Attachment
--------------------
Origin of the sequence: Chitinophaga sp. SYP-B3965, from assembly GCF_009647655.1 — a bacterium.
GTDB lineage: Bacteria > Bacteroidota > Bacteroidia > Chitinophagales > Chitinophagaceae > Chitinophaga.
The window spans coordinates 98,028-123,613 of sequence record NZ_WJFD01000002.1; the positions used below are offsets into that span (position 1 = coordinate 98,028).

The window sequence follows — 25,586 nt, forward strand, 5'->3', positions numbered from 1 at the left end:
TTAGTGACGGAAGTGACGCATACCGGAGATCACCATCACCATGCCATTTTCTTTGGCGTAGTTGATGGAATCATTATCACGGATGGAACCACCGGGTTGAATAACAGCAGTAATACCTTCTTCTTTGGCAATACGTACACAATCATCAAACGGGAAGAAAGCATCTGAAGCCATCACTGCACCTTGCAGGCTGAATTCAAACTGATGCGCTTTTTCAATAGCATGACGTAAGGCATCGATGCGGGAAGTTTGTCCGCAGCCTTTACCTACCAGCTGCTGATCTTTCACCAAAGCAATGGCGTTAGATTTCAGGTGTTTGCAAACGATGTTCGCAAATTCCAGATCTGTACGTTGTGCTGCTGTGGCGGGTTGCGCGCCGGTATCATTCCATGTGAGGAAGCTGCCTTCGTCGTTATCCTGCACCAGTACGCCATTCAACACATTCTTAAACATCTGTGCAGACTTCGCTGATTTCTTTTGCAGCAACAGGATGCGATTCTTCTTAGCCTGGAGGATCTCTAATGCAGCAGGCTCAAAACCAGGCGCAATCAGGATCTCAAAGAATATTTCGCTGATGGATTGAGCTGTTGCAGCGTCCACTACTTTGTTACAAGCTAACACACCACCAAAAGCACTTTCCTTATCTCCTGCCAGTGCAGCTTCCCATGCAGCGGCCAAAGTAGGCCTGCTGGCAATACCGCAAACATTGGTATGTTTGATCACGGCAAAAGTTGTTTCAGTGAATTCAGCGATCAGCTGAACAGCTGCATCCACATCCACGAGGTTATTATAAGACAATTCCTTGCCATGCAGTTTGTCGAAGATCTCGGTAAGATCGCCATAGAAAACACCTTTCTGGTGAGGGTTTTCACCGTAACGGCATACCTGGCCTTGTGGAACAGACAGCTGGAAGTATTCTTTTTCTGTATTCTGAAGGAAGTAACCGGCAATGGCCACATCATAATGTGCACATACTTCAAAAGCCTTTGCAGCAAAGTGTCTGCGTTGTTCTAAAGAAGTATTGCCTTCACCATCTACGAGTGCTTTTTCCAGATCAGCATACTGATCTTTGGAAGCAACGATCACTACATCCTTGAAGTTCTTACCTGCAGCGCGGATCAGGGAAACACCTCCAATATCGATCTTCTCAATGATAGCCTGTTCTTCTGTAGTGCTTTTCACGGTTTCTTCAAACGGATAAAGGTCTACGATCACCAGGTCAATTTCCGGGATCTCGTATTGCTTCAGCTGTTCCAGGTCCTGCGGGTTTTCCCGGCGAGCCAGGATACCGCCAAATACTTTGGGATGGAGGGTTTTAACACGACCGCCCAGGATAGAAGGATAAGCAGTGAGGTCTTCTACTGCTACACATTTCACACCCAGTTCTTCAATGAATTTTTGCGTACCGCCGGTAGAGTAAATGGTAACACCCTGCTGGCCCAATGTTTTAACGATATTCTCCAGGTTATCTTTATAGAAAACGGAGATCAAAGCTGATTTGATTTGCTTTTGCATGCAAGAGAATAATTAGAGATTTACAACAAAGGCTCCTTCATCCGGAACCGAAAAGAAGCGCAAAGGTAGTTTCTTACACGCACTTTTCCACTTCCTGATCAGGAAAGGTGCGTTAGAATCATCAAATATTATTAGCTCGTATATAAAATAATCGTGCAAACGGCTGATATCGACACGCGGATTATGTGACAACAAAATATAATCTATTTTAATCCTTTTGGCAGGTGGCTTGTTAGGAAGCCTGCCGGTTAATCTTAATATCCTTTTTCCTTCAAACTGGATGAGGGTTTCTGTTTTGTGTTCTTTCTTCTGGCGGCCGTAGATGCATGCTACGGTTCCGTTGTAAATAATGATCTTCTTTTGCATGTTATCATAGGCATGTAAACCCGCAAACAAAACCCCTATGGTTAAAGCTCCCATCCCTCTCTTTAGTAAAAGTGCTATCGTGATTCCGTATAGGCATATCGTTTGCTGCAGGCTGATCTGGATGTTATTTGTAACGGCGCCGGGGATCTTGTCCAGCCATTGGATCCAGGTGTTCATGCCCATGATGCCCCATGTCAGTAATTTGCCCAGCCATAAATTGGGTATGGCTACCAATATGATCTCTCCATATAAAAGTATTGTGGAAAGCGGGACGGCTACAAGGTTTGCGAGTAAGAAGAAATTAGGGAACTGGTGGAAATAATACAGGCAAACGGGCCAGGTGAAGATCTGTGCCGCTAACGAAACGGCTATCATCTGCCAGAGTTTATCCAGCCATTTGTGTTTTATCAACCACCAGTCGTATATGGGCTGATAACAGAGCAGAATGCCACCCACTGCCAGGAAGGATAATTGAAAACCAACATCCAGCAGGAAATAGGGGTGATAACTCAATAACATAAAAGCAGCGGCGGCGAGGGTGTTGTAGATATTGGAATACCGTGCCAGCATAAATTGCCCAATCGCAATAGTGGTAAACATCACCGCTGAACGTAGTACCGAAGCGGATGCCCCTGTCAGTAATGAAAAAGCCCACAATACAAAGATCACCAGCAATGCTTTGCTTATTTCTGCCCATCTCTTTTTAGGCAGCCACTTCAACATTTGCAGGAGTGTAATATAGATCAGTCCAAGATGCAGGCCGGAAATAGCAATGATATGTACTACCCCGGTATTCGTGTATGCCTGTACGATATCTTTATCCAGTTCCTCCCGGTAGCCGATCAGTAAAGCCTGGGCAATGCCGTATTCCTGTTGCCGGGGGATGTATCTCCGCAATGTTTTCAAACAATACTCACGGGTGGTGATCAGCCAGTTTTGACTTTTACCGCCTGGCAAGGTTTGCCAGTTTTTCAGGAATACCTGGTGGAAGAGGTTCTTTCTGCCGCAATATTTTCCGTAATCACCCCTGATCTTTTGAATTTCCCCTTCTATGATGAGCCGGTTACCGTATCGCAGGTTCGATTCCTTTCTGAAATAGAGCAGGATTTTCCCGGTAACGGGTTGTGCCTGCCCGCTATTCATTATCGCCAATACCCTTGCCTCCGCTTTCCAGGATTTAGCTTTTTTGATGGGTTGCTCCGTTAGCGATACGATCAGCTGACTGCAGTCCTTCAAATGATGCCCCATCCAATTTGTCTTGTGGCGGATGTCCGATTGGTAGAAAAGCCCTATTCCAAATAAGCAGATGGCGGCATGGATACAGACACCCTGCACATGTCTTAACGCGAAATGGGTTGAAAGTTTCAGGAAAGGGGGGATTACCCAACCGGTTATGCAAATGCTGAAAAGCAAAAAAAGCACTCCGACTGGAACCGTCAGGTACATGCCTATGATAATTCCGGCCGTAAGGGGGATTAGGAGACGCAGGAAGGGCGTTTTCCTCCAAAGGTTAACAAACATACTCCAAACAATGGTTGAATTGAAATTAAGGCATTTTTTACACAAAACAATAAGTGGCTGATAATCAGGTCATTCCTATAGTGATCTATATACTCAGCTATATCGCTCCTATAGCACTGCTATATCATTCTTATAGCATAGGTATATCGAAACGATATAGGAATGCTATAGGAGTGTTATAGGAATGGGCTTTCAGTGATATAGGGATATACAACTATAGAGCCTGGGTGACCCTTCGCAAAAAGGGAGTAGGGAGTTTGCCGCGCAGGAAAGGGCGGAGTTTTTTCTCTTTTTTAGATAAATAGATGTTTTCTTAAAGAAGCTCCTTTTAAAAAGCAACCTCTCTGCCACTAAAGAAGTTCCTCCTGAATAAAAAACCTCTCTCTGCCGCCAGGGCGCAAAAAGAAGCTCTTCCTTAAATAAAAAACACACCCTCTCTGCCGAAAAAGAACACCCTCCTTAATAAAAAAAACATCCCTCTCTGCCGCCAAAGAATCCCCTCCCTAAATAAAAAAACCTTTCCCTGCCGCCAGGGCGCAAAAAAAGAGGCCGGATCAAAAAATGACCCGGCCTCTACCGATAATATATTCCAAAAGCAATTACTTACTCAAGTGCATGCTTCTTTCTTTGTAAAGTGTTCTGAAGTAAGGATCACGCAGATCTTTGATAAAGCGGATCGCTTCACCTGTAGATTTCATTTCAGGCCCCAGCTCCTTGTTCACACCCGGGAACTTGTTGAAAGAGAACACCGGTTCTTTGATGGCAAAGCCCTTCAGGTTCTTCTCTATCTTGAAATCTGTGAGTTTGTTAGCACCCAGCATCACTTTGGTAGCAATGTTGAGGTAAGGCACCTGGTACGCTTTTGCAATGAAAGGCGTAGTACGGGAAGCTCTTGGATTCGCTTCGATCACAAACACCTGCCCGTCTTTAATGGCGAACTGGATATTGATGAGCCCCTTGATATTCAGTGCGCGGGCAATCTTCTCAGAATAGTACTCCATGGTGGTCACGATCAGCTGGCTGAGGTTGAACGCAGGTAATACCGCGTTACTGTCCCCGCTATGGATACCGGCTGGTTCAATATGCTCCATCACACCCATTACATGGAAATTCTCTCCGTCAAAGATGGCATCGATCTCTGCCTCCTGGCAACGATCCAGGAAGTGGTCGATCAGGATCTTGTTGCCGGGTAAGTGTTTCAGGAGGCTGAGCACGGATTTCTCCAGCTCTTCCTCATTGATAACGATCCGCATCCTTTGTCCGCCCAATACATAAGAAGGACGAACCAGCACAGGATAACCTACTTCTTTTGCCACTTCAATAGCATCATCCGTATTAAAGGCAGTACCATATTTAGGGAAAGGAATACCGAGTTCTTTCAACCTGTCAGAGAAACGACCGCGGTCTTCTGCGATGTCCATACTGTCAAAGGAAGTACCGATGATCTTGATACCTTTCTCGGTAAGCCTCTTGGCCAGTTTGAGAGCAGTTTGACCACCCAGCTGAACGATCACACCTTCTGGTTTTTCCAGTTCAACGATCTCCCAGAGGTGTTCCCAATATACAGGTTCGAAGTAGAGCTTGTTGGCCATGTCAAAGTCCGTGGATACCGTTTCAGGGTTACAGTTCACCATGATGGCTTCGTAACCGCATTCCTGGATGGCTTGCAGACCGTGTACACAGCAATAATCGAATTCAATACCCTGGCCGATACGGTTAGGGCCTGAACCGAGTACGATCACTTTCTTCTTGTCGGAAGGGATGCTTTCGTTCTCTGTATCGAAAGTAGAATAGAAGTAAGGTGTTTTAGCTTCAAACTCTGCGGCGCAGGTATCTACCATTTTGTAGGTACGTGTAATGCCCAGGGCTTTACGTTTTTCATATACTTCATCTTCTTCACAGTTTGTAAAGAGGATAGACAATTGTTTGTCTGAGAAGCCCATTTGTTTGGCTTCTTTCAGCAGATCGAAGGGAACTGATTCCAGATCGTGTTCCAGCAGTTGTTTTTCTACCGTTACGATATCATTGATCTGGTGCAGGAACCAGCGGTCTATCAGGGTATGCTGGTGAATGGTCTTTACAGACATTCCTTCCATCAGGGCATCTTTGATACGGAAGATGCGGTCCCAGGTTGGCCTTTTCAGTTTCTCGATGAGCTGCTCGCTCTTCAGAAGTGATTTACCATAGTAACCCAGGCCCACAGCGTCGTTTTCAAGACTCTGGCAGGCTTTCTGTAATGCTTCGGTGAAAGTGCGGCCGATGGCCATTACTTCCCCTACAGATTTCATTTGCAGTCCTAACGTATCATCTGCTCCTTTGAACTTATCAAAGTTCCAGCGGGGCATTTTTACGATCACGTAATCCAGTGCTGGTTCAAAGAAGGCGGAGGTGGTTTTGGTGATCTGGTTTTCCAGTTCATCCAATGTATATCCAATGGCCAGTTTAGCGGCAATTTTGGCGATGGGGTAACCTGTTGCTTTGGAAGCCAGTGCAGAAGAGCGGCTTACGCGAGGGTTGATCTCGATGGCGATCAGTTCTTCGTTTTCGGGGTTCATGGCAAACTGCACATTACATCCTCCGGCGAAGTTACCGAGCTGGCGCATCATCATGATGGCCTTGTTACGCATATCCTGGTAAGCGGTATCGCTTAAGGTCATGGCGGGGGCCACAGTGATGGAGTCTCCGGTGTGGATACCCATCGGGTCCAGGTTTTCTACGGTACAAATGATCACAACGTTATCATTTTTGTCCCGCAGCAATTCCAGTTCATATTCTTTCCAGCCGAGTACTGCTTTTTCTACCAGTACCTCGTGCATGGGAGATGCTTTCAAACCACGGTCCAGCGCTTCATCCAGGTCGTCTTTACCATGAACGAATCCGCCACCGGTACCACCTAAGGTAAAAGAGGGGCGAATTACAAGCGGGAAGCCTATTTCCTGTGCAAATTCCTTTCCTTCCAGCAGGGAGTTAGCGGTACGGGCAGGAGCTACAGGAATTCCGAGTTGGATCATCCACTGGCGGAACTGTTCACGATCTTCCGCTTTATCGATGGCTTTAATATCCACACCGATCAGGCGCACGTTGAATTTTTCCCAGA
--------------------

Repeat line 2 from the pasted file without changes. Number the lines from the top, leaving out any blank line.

GTDB lineage: Bacteria > Bacteroidota > Bacteroidia > Chitinophagales > Chitinophagaceae > Chitinophaga.